Rogers has been hounding Ontario resident Dave Johnson for three years about unpaid bills, resulting in credit collection agencies pursuing him and a ruined credit rating. The problem? Johnson has never had Rogers cable service. According to the CBC, Dave Johnson was hounded by debt collectors even after making it clear to them he never had service with Rogers, the news outlet illustrating numerous similar problems with Rogers and their debt collectors. Rogers admits to the CBC they were pursuing the wrong Dave Johnson, but insists that "generally the system works" while foisting any blame on the shoulders of debt collection agencies.

38 comments


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by Karl Bode 11:00AM Monday Oct 14 2013
Canadian lawmakers say they're working on new rules that would require Canadian cable operators to offer a la carte content to consumers. "We don't think it's right for Canadians to have to pay for bundled television channels that they don't watch," said Canadian Industry Minister James Moore. "We want to unbundle television channels and allow Canadians to pick and pay the specific television channels that they want." There's a majority interest in more flexible channel options here in the States, but usually only fleeting lip service by cable operators when it comes to providing them -- a la carte or otherwise.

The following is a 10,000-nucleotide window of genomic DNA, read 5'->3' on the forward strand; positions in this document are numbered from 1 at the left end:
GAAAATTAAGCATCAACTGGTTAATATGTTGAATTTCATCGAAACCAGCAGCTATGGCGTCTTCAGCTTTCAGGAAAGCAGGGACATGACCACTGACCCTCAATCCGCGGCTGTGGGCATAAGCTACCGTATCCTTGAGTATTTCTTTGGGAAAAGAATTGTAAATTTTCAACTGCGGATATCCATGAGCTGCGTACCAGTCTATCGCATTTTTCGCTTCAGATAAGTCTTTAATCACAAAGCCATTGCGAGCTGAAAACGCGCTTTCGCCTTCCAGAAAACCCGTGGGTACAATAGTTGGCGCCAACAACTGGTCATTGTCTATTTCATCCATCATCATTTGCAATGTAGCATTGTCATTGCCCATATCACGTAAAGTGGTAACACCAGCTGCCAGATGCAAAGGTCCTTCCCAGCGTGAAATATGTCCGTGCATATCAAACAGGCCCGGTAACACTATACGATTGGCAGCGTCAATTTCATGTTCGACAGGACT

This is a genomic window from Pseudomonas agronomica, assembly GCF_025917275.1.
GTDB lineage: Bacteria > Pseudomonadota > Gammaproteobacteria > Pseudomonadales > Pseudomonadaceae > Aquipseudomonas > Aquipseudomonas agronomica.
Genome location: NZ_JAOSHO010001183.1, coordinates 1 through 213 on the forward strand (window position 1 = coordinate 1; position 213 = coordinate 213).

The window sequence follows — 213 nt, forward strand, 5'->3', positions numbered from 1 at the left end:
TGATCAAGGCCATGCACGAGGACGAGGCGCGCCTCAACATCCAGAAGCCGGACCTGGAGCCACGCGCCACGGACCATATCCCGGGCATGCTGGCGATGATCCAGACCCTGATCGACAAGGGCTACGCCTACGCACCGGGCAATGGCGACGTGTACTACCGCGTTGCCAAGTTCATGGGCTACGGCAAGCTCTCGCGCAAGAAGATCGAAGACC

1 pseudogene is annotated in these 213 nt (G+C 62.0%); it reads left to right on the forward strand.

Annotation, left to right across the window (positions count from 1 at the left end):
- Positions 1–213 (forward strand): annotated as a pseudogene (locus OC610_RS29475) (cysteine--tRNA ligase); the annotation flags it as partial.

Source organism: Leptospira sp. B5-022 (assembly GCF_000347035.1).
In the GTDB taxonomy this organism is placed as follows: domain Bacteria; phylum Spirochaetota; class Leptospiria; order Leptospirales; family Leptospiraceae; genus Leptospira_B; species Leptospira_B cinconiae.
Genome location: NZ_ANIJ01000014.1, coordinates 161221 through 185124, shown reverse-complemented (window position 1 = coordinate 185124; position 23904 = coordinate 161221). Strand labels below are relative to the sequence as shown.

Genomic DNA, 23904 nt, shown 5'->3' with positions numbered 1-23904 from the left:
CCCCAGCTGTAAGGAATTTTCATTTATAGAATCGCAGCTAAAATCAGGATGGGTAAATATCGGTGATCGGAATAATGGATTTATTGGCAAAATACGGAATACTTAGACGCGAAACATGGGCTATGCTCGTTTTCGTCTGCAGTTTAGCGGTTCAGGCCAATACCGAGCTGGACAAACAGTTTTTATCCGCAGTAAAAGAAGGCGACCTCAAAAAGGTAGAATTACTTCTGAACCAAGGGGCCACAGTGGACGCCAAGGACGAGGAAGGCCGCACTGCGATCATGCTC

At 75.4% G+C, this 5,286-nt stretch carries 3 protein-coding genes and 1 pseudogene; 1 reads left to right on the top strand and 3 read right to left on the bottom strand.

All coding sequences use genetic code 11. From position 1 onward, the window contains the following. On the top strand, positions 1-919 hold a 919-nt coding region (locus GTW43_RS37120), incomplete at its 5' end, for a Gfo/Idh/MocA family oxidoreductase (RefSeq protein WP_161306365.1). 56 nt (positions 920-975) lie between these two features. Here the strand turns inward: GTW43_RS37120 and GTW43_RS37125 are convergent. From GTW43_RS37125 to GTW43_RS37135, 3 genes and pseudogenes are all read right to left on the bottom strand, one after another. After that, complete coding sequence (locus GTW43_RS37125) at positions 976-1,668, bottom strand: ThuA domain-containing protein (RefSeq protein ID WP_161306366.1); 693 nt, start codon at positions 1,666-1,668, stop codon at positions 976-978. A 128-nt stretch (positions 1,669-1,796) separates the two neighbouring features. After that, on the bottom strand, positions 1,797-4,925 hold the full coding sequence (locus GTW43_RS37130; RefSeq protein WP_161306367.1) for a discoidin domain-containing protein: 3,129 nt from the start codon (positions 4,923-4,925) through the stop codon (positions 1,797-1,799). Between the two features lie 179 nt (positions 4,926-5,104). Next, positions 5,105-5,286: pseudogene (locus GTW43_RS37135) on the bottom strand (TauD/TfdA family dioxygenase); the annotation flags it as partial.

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by Karl Bode 04:24PM Thursday Oct 10 2013
Last month independent Canadian ISP TekSavvy all-but accused Rogers Communications of intentionally bumbling customer install and repair orders, creating a massive backlog of issues in order to help drive their competitors out of business. When I spoke to Rogers the company denied blame, instead blaming TekSavvy for missing necessary support forecasts and somehow "overwhelming" Rogers third party support resources.
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by Karl Bode 02:24PM Monday Sep 16 2013
As I noted last week, indie Canadian ISP TekSavvy has been struggling with prolonged disconnections for many of their users, something the company says is because of changes at Canadian incumbent Rogers. To hear TekSavvy tell it, the company suddenly and inexplicably found their install and repair trouble tickets being ignored by Rogers; months of this contributing to a backlog of support issues that have caused massive headaches for the company and customers alike.
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by Karl Bode 04:41PM Friday Sep 13 2013
Indie Canadian ISP TekSavvy isn't having a very good summer, and it appears Canadian incumbent Rogers is to thank for much of it. You'll probably recall that over the last few years independent Canadian ISP has built quite a name for itself for being a more consumer-friendly sort of ISP.
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by Karl Bode 02:31PM Thursday Aug 29 2013